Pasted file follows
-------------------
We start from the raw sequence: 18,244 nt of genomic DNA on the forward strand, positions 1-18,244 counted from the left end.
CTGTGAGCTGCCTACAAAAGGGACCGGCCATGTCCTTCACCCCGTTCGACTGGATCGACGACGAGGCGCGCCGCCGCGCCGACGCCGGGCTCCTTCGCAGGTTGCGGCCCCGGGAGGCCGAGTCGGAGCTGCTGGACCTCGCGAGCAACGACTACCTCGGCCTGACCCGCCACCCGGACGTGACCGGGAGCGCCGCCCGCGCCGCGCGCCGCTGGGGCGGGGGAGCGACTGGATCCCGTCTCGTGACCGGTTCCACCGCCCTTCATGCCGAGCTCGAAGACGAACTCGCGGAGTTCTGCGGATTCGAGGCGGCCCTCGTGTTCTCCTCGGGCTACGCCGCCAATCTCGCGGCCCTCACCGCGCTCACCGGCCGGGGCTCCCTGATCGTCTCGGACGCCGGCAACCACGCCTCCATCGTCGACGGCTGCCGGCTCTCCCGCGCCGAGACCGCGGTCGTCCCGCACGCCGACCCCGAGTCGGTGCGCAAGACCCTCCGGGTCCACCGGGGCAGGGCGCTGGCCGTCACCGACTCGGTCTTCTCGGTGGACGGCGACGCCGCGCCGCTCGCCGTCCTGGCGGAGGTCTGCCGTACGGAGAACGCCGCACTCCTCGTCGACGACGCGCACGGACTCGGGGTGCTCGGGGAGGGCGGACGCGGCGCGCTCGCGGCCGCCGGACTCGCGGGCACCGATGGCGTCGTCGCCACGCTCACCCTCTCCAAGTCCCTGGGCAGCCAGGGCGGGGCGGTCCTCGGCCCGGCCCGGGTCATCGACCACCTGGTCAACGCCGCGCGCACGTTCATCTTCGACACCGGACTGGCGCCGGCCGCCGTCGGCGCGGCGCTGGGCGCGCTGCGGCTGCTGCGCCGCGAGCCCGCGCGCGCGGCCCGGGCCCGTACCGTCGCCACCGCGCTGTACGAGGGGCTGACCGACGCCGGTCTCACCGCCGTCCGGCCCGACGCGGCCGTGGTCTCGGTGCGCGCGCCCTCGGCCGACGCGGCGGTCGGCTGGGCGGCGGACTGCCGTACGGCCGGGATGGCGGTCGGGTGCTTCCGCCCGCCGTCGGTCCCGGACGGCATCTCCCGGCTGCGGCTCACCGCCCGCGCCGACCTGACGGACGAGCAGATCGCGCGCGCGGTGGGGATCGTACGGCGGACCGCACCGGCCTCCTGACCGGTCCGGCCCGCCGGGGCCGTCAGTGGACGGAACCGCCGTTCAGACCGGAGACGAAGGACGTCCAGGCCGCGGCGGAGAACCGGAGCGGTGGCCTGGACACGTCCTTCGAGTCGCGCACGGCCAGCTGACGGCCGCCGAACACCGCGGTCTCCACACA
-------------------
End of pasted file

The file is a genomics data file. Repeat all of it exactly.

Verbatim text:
We start from the raw sequence: 18,244 nt of genomic DNA on the forward strand, positions 1-18,244 counted from the left end.
CTGTGAGCTGCCTACAAAAGGGACCGGCCATGTCCTTCACCCCGTTCGACTGGATCGACGACGAGGCGCGCCGCCGCGCCGACGCCGGGCTCCTTCGCAGGTTGCGGCCCCGGGAGGCCGAGTCGGAGCTGCTGGACCTCGCGAGCAACGACTACCTCGGCCTGACCCGCCACCCGGACGTGACCGGGAGCGCCGCCCGCGCCGCGCGCCGCTGGGGCGGGGGAGCGACTGGATCCCGTCTCGTGACCGGTTCCACCGCCCTTCATGCCGAGCTCGAAGACGAACTCGCGGAGTTCTGCGGATTCGAGGCGGCCCTCGTGTTCTCCTCGGGCTACGCCGCCAATCTCGCGGCCCTCACCGCGCTCACCGGCCGGGGCTCCCTGATCGTCTCGGACGCCGGCAACCACGCCTCCATCGTCGACGGCTGCCGGCTCTCCCGCGCCGAGACCGCGGTCGTCCCGCACGCCGACCCCGAGTCGGTGCGCAAGACCCTCCGGGTCCACCGGGGCAGGGCGCTGGCCGTCACCGACTCGGTCTTCTCGGTGGACGGCGACGCCGCGCCGCTCGCCGTCCTGGCGGAGGTCTGCCGTACGGAGAACGCCGCACTCCTCGTCGACGACGCGCACGGACTCGGGGTGCTCGGGGAGGGCGGACGCGGCGCGCTCGCGGCCGCCGGACTCGCGGGCACCGATGGCGTCGTCGCCACGCTCACCCTCTCCAAGTCCCTGGGCAGCCAGGGCGGGGCGGTCCTCGGCCCGGCCCGGGTCATCGACCACCTGGTCAACGCCGCGCGCACGTTCATCTTCGACACCGGACTGGCGCCGGCCGCCGTCGGCGCGGCGCTGGGCGCGCTGCGGCTGCTGCGCCGCGAGCCCGCGCGCGCGGCCCGGGCCCGTACCGTCGCCACCGCGCTGTACGAGGGGCTGACCGACGCCGGTCTCACCGCCGTCCGGCCCGACGCGGCCGTGGTCTCGGTGCGCGCGCCCTCGGCCGACGCGGCGGTCGGCTGGGCGGCGGACTGCCGTACGGCCGGGATGGCGGTCGGGTGCTTCCGCCCGCCGTCGGTCCCGGACGGCATCTCCCGGCTGCGGCTCACCGCCCGCGCCGACCTGACGGACGAGCAGATCGCGCGCGCGGTGGGGATCGTACGGCGGACCGCACCGGCCTCCTGACCGGTCCGGCCCGCCGGGGCCGTCAGTGGACGGAACCGCCGTTCAGACCGGAGACGAAGGACGTCCAGGCCGCGGCGGAGAACCGGAGCGGTGGCCTGGACACGTCCTTCGAGTCGCGCACGGCCAGCTGACGGCCGCCGAACACCGCGGTCTCCACACA